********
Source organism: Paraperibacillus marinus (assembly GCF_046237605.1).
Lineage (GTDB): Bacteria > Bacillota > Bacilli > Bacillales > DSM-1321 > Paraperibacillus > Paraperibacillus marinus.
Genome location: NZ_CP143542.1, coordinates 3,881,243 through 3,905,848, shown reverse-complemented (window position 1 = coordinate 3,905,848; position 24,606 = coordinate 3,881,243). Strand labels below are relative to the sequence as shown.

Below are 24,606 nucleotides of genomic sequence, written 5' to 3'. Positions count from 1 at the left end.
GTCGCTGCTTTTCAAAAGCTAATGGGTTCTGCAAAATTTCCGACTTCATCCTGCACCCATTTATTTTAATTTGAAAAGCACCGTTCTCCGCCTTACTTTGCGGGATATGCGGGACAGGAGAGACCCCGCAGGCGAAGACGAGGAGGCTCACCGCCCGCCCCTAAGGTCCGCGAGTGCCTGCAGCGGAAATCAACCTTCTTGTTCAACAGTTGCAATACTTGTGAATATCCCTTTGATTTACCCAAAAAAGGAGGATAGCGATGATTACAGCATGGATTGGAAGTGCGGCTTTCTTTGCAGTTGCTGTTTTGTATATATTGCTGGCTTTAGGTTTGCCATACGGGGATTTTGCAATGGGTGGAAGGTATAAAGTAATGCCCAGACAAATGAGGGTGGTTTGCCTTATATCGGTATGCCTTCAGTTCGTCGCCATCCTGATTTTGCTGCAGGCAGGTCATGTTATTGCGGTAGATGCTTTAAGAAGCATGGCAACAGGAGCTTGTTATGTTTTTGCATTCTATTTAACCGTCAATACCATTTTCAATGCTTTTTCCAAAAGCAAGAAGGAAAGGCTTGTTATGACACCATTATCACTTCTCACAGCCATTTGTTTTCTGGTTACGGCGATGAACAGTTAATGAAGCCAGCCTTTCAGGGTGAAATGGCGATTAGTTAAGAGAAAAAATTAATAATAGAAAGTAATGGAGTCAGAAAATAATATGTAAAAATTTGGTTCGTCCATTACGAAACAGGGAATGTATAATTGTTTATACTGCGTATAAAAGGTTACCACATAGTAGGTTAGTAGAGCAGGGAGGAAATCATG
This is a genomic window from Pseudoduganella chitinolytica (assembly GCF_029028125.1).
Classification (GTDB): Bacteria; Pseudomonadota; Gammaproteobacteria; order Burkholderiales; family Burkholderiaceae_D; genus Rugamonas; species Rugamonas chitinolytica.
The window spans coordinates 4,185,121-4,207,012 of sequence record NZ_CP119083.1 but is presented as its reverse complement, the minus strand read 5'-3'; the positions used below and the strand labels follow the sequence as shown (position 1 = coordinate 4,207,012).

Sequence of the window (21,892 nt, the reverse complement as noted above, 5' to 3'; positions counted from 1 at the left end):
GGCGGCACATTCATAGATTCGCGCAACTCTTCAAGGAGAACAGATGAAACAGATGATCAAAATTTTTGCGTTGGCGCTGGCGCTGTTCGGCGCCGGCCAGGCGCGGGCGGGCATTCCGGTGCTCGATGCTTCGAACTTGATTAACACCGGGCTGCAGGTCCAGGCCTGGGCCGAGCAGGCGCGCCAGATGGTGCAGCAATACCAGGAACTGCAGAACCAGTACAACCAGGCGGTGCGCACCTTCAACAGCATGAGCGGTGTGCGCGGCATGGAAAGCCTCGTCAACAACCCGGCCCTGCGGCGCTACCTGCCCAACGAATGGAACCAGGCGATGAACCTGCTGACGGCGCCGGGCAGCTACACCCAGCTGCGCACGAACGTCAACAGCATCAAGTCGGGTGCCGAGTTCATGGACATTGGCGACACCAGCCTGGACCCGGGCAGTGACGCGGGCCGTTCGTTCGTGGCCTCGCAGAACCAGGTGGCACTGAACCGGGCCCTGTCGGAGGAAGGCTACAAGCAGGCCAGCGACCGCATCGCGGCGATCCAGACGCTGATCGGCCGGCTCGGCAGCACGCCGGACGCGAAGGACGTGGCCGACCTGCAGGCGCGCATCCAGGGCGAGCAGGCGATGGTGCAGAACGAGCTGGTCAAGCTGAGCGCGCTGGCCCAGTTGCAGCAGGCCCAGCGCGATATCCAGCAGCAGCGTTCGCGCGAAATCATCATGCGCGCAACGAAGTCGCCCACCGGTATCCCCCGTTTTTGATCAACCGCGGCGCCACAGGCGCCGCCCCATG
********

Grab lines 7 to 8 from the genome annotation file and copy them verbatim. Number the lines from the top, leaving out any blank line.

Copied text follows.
Classification (GTDB): Bacteria; Pseudomonadota; Gammaproteobacteria; order Burkholderiales; family Burkholderiaceae_D; genus Rugamonas; species Rugamonas chitinolytica.
The window spans coordinates 4,185,121-4,207,012 of sequence record NZ_CP119083.1 but is presented as its reverse complement, the minus strand read 5'-3'; the positions used below and the strand labels follow the sequence as shown (position 1 = coordinate 4,207,012).